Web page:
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Masquespacio

Masquespacio

Masquespacio is an award-winning creative consultancy that focuses on graphic and interior design. Their skill for integrating the two art forms is especially evident in their collaboration with the furniture company Missana. To celebrate Missana’s 20th anniversary, the studio revamped the brand with contemporary colors, materials, and textures. These elements were incorporated into the website, catalog, and a new line of furniture called The Novelties Collection. To display the new assortment of products, they designed vibrant exhibition spaces like the one seen above. Finally, Masquespacio crafted The Toadstool Collection, their own line of furniture that features mushroom-like seats, a table, and a sofa bench. The pieces were highly inspired by the Memphis movement of the 1980s and the architecture of Michael Graves.

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A Practice for Everyday Life

A Practice for Everyday Life

A Practice for Everyday Life is a London-based studio founded by Kirsty Carter and Emma Thomas. Since 2003, they’ve crafted sleek and sophisticated designs for a variety of clients including schools, exhibitions, and fashion brands. I’m especially smitten with their work for Drawing Futures, a conference focused on speculative drawing and its connection to architecture. While branding the event, the studio created Lining Gothic, a custom typeface with squared-off angles. The typeface’s unique attributes accentuate the strong structural nature of the wordmark and its resemblance to an architectural drawing.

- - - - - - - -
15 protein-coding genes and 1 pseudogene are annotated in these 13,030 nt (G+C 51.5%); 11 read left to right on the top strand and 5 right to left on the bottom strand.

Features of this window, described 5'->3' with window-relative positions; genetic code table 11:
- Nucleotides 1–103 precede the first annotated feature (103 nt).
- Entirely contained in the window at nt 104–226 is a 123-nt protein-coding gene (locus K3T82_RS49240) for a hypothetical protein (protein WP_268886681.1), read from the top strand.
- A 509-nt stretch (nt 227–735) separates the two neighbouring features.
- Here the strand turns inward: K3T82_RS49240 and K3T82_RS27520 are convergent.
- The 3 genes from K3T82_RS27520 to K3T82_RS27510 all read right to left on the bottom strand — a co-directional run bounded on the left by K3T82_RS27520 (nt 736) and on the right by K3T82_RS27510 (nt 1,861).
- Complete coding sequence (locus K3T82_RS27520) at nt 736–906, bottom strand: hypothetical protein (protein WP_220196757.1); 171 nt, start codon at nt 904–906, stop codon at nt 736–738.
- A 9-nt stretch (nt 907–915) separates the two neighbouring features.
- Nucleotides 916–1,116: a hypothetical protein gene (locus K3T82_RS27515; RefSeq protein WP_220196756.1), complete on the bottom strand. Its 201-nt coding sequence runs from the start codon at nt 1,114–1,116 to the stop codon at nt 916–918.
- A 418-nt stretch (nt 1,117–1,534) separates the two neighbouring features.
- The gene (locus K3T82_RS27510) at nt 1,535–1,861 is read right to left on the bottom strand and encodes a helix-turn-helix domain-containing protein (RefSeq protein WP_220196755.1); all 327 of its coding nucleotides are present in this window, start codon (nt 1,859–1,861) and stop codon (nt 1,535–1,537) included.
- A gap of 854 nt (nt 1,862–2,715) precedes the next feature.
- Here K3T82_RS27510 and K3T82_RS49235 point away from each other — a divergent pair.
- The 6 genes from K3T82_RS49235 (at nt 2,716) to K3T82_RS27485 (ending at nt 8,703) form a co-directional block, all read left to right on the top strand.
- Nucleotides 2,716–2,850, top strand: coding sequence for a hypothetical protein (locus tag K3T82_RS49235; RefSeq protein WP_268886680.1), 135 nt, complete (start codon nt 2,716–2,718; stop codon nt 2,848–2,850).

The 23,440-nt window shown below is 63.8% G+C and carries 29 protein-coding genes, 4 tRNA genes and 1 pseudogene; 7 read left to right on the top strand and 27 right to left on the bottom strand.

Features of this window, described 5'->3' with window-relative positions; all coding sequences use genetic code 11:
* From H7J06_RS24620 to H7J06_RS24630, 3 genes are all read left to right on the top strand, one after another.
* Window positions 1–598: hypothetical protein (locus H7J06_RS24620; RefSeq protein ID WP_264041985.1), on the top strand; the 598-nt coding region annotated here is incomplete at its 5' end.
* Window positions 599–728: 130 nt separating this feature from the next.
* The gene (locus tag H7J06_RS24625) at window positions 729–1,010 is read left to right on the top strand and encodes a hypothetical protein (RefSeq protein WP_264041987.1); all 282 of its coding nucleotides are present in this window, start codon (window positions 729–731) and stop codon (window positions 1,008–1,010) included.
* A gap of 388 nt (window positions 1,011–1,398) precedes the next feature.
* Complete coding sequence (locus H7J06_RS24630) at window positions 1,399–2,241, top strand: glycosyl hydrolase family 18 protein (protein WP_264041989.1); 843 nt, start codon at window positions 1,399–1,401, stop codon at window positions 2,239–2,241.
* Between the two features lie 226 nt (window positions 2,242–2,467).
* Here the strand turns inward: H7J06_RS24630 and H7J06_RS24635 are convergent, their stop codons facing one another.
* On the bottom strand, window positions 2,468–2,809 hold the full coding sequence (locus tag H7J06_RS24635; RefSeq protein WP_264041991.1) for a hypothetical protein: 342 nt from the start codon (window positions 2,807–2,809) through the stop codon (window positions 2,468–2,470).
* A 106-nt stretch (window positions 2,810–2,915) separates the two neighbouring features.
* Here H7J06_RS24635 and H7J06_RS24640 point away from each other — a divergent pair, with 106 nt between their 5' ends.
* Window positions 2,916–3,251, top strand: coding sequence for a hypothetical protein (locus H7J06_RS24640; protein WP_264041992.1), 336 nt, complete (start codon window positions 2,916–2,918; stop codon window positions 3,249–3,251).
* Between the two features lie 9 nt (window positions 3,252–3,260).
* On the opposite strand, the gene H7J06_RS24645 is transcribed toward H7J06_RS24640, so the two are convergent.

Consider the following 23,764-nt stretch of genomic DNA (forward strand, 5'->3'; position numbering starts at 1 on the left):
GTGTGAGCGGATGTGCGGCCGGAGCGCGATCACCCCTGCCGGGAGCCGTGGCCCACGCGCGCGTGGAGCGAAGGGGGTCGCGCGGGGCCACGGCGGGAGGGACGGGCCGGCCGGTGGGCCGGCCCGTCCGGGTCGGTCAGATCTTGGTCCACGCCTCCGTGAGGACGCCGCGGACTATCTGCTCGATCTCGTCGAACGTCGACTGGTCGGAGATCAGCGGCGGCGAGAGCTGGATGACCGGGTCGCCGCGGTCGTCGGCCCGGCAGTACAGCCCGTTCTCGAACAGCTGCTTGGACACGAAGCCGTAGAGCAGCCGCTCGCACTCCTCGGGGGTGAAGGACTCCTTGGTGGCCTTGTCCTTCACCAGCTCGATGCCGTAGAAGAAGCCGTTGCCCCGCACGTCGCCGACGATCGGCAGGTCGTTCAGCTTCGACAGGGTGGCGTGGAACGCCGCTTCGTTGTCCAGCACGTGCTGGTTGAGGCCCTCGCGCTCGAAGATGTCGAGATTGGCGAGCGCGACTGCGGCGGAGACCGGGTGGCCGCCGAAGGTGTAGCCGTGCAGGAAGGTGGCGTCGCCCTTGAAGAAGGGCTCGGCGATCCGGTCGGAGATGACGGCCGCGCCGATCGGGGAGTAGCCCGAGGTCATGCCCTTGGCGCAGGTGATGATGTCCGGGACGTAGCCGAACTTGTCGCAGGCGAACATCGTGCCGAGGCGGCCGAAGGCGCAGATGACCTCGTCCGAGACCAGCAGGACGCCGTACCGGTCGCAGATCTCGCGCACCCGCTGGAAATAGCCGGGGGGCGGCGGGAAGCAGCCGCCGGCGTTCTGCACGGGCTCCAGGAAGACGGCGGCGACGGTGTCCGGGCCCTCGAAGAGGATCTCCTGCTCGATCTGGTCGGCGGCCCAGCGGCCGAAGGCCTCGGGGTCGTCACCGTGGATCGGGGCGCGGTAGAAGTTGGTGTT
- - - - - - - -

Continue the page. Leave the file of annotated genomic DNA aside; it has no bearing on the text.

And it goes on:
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Werklig

Werklig

Werklig strives to design with purpose and create brands that are “built on truth, not fake stories”. One of my favorite brands they developed is Suomen Jäätelö, a Finnish ice cream company. Especially impressive is the packaging: an unconventionally shaped tub that is covered in a striking pattern. The marbled nature of the graphic is inspired by the perfect elasticity and thickness of the ice cream. It connotes the smooth frostiness of the product and also gives the brand a modern and playful personality.

Another great packaging project is their bottles for Galipette, a French apple cider. The roundness of the bottles and labels are inspired by the company’s name, which translates to “somersault”. Wanting to allude to the rural history of cider and attract an urban audience, Werklig utilized both traditional and contemporary typefaces to craft labels that are “distinctly French and elegant but with a modern twist”.

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Bohuy Kim

Bohuy Kim

Bohuy Kim is a Korean graphic designer who runs the studio Odd Hyphen. A strong believer in creative experimentation, he regularly pursues self-initiated projects such as the poster series Visual Impact. In this collection, he plays with unique typography, 3D illustration, and distortion techniques to explore subjects such as concealment, text, and the vicissitudes of patterns. Many of these elements are also present in his promotional posters for the Goopang art group where he employs abstract compositions and neon color schemes with striking effect.